Virginia Mantouvalou, Reader in Human Rights and Labour Law and Co-Director of the UCL Institute for Human Rights, looks at the implications for Brexit on the rights of EU citizens living in the UK in relation to the European Convention on Human Rights. A few days after the referendum on EU membership of the European Union, Theresa May stated that she would not guarantee the … Continue reading EU Citizens as Bargaining Chips
If there is one thing people can agree on as they prepare to vote on the UK’s EU membership: comprehensive, comprehensible and trustworthy information is in short supply. Every day, the quality of the debate sinks to a new low – yet the stakes are as high as ever, writes Uta Staiger, Executive Director of the UCL European Institute. How, then, are you supposed to … Continue reading Undecided on the EU referendum? These are the three questions to ask yourself
Steven Ballinger, Director of Communications for British Future, says Brexit campaigners have yet to offer credible visions on immigration that address voters concerns while also acknowledging certain realities. Whichever side does so will greatly improve their chances in June. This piece is part of the UCL European Institute’s commissioning partnership with openDemocracy. Immigration is not the only issue in the EU referendum – it is not even … Continue reading Who will offer a winning vision of immigration after the referendum?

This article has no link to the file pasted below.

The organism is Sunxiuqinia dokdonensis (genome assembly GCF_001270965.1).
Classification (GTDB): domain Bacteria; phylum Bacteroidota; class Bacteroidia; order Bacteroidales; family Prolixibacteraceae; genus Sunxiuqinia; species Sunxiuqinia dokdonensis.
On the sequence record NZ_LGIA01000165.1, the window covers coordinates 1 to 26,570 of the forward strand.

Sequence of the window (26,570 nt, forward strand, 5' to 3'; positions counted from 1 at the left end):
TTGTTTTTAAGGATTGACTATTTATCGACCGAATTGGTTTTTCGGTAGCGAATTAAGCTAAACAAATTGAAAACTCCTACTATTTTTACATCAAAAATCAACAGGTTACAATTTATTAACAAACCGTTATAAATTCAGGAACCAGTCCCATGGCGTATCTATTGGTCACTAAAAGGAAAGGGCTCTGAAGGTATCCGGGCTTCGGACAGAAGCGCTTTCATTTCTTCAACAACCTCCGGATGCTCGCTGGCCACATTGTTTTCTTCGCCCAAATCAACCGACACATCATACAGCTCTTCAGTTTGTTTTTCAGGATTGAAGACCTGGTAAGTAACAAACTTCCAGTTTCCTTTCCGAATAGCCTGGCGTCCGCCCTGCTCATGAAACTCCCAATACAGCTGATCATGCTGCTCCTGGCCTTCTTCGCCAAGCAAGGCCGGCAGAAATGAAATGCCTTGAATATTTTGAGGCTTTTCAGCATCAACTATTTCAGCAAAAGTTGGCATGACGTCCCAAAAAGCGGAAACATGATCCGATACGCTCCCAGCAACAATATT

Migration will play a central role in the June EU referendum. The UCL European Institute’s Uta Staiger and Claudia Sternberg explore which arguments, facts, and strategies the campaigns will deploy to swing the vote in their favour. This article gives an overview of our second guest editor week on the topic on openDemocracy. Migration has emerged as perhaps the most prominent – and certainly challenging … Continue reading Brexit Divisions II: the mother of all migration debates
Voters often confuse internal and external EU migration, mistakenly assuming that a Brexit would better prevent non-EU nationals from ‘sneaking in’. Hugo Dixon, Chairman and Editor-in-chief of InFacts.org, thinks it won’t. This piece is part of the UCL European Institute’s second guest editor week on openDemocracy. The Treaty of Rome, which set up the forerunner to the EU, enshrined what are known as the ‘four freedoms’: free movement of goods, … Continue reading Britain benefits from free movement